As we pass out of the holy place, it is through curtains or hangings suspended on five gold-sheathed pillars of shittim wood, standing in sockets of brass. The pillars and the hangings formed “the door of the tent”—not the door of the Tabernacle to which the assembly often gathered; such was the opening in the curtain wall enclosing the court in which the Tabernacle stood. The hangings of “the door of the tent” were of the same material as the veil of the holiest—“blue, purple, scarlet, fine-twined linen” (Exod. 26:36). The pillars were the same as those upholding the veil, except that they were five in number instead of four, and stood in sockets of brass instead of silver.
There is little difficulty in discerning the significance of these things when the main fact is held in view, that the holy place represents the holy or separated and reconciled state into which men are brought in this life by divine institutions appointed for the purpose, apart from which they are unjustified sinners, without hope, though recipients of the goodness of God, “who sendeth his rain upon the just and the unjust”, We know who has proclaimed himself “the door” of the reconciled state—even him of whom it is testified that “God was in Christ” reconciling the world unto Himself. Therefore we easily recognize Christ in the hangings of “blue, and purple, and scarlet, and fine-twined linen”. In being baptized into Christ, we pass through these hangings and stand in the holy place, constituted members of” the royal priesthood, the holy nation”, which Peter alleges the saints to be (1 Pet. 2:9). Those who are not baptized into Christ stand outside the holy place.
But how is it that the same materials—which, as the veil separating the holiest, represented Christ in his mortal nature as the Lamb of God to take away sin by the rending of the flesh-veil in himself (the passing through which should lead into the immortal state)—should now stand for the means of entrance into a state which, though holy, is still mortal and imperfect? The answer is that it is the same Christ in another relation. Though it is true that it was the personal Jesus that was represented by the veil, in opening the way into the holiest of all in the sacrifice of himself, it is no less true that it is the personal Jesus that is brought to bear on outside sinners when his achievements are offered by apostolic report to their faith as the means of their introduction to a relation of favour and hope. Therefore materials representing him are in place, both at the door and in the veil. Christ is as much the door of entrance to the holy state as he is the opener of the way into the holiest. He is the door as well as the veil, and the doctrines symbolized by the blue and purple and scarlet and fine-twilled linen (considered in the last chapter) are as much in operative view at the initial stage of a sinner’s justification as they are when he stands in the immortal throng of glorified saints at the last to ascribe salvation, and glory and honour, “to him that loved us, and washed us from our sins in his own blood”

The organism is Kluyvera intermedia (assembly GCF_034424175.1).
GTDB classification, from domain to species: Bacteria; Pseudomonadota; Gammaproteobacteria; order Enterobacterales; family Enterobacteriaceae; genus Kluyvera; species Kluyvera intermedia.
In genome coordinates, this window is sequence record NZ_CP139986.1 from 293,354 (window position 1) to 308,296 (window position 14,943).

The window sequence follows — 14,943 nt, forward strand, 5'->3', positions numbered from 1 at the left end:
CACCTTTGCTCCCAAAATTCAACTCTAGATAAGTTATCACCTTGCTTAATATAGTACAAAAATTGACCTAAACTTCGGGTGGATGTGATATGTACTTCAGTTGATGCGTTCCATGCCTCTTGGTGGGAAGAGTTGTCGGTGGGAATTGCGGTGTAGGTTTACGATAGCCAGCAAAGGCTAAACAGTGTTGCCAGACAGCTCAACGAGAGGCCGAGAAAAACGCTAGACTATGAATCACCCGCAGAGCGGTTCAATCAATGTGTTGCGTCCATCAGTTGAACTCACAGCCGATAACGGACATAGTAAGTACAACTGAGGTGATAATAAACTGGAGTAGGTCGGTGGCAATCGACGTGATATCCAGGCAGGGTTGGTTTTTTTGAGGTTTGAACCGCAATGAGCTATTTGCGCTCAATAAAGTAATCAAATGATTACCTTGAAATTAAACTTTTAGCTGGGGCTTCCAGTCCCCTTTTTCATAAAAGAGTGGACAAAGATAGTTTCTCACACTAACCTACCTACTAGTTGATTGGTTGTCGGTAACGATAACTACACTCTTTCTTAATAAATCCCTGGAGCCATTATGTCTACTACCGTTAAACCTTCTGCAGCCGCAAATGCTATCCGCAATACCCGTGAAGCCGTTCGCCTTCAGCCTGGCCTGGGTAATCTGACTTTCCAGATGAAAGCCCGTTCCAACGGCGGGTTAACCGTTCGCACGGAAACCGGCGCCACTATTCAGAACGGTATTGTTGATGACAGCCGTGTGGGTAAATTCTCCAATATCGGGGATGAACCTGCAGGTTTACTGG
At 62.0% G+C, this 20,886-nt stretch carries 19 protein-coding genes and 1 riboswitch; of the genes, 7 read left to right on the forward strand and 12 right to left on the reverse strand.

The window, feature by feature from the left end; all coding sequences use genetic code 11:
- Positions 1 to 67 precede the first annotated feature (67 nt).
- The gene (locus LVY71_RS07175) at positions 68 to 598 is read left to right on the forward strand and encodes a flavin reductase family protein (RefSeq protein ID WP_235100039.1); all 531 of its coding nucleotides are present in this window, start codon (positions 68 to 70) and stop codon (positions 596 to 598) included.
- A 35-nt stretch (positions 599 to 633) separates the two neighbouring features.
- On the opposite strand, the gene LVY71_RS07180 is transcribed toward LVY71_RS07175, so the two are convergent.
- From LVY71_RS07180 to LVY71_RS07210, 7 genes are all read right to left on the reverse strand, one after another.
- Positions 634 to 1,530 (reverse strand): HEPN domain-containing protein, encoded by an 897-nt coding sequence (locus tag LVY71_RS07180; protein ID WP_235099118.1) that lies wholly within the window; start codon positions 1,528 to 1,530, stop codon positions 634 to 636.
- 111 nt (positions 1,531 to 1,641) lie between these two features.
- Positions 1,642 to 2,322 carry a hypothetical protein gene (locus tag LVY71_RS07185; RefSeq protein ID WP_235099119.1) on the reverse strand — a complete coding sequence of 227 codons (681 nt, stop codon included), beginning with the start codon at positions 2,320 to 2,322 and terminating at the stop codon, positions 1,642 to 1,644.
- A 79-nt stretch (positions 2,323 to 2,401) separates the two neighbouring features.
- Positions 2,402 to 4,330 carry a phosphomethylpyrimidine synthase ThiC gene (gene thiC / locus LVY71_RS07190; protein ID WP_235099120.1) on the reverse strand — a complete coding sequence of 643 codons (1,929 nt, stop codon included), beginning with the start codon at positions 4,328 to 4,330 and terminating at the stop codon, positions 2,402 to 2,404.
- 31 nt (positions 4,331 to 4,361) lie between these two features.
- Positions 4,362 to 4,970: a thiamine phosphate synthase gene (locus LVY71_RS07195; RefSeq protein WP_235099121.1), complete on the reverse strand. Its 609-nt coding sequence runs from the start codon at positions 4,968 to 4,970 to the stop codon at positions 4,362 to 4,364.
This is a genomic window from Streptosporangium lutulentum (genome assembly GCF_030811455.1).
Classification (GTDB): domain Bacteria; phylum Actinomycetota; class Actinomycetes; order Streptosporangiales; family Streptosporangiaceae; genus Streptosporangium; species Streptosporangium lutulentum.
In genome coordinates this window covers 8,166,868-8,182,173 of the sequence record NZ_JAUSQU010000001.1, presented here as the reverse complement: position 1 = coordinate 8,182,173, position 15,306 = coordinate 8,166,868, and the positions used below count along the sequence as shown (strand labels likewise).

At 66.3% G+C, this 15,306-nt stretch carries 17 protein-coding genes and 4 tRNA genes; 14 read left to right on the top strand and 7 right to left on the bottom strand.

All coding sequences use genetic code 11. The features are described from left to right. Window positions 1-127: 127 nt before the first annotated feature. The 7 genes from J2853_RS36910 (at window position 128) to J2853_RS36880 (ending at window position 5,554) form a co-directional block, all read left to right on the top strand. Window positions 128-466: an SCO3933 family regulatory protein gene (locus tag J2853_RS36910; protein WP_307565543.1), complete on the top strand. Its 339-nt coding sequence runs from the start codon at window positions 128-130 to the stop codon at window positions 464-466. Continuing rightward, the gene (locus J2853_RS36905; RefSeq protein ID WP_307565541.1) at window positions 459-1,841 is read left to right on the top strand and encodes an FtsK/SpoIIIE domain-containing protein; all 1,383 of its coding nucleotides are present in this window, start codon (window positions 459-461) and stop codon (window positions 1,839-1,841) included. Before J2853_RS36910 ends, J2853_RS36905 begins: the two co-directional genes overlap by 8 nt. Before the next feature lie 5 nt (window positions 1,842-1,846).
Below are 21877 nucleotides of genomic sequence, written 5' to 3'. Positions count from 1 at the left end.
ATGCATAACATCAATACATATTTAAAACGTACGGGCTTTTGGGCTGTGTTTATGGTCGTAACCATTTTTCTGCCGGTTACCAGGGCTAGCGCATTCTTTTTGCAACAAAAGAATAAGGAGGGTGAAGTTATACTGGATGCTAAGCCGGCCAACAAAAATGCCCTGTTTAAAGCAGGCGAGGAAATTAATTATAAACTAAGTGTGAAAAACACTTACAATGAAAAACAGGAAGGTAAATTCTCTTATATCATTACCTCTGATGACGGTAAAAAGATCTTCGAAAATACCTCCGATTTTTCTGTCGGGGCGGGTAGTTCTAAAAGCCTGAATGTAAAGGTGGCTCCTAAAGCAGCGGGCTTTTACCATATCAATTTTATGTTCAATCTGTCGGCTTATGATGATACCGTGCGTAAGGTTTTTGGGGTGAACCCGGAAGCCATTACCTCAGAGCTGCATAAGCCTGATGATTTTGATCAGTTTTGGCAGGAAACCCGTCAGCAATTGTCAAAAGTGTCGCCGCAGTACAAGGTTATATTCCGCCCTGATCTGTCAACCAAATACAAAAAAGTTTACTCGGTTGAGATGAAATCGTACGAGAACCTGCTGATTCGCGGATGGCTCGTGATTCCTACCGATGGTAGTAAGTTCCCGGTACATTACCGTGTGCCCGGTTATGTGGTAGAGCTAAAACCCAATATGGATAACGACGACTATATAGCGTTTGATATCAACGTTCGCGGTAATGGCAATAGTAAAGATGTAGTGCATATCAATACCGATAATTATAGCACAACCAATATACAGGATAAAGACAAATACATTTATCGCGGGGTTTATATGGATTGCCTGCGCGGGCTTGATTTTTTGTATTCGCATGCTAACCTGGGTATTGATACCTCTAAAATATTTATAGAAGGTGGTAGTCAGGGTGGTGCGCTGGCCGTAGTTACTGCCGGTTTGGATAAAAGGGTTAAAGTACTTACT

What may there be in the five pillars suspending the door hangings as distinguished from the four pillars holding up the veil? If pillars represent men, what men in this connection? If the four pillars of the veil stand for “the four evangelists”, as the witnesses to the world in all generations of the sufferings and resurrection of Jesus, what five men are distinguished in connection with the work of preaching this risen Jesus as the door of entrance into saintship, reconciliation, and hope? This phase of the testimony of Christ is represented peculiarly by the epistles which are the outgrowth of the apostolic work after Christ’s departure from the earth. Now, it is a fact that these epistles have five authors, and only five—Paul, James, Peter, Jude, and John. This may not have been what was meant; but here is the fact; here is, at least, a coincidence; and here may be the very meaning. It may be said there were twelve apostles engaged in the work of preaching Christ as the only name given under heaven for the salvation of men, and not only twelve apostles, but a multitude of helpers besides, and that, therefore, the idea of regarding the five pillars standing as a prediction of five workers is out of the question. But this would not necessarily exclude the suggestion; because the multitudinous agency of the first century was transitory, and passed away with the generation, whereas the literary form of the testimony of Christ, which has been both the most lasting and the most effectual form of it, has been limited to the five men whose names have been given. In all generations since the apostolic age, the doctrine of Christ as the way of salvation has rested on the testimony of these five men, when all others have been silent in the grave.